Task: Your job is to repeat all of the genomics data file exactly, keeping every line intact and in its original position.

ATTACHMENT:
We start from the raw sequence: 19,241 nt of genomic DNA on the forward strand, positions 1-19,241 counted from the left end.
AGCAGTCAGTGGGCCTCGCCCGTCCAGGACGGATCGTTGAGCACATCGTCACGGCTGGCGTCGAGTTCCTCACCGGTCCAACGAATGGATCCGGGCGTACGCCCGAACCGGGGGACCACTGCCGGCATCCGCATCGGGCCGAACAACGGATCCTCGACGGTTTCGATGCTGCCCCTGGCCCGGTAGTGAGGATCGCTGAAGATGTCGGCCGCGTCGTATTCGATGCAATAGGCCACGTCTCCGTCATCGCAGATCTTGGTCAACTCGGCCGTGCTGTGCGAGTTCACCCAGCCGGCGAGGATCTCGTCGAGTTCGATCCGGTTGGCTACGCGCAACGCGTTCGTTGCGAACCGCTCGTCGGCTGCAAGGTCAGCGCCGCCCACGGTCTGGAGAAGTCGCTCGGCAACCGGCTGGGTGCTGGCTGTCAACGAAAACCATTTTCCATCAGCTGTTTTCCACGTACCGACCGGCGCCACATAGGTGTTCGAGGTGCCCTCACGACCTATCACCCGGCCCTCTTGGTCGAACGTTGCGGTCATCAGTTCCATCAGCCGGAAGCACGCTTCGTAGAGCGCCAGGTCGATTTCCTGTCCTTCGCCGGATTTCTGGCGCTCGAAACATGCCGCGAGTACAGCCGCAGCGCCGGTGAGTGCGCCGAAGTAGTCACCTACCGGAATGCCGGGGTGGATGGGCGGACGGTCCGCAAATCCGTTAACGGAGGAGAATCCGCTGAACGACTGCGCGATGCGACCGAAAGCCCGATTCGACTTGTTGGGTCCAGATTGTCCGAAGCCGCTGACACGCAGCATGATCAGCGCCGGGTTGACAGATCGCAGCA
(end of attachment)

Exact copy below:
We start from the raw sequence: 19,241 nt of genomic DNA on the forward strand, positions 1-19,241 counted from the left end.
AGCAGTCAGTGGGCCTCGCCCGTCCAGGACGGATCGTTGAGCACATCGTCACGGCTGGCGTCGAGTTCCTCACCGGTCCAACGAATGGATCCGGGCGTACGCCCGAACCGGGGGACCACTGCCGGCATCCGCATCGGGCCGAACAACGGATCCTCGACGGTTTCGATGCTGCCCCTGGCCCGGTAGTGAGGATCGCTGAAGATGTCGGCCGCGTCGTATTCGATGCAATAGGCCACGTCTCCGTCATCGCAGATCTTGGTCAACTCGGCCGTGCTGTGCGAGTTCACCCAGCCGGCGAGGATCTCGTCGAGTTCGATCCGGTTGGCTACGCGCAACGCGTTCGTTGCGAACCGCTCGTCGGCTGCAAGGTCAGCGCCGCCCACGGTCTGGAGAAGTCGCTCGGCAACCGGCTGGGTGCTGGCTGTCAACGAAAACCATTTTCCATCAGCTGTTTTCCACGTACCGACCGGCGCCACATAGGTGTTCGAGGTGCCCTCACGACCTATCACCCGGCCCTCTTGGTCGAACGTTGCGGTCATCAGTTCCATCAGCCGGAAGCACGCTTCGTAGAGCGCCAGGTCGATTTCCTGTCCTTCGCCGGATTTCTGGCGCTCGAAACATGCCGCGAGTACAGCCGCAGCGCCGGTGAGTGCGCCGAAGTAGTCACCTACCGGAATGCCGGGGTGGATGGGCGGACGGTCCGCAAATCCGTTAACGGAGGAGAATCCGCTGAACGACTGCGCGATGCGACCGAAAGCCCGATTCGACTTGTTGGGTCCAGATTGTCCGAAGCCGCTGACACGCAGCATGATCAGCGCCGGGTTGACAGATCGCAGCA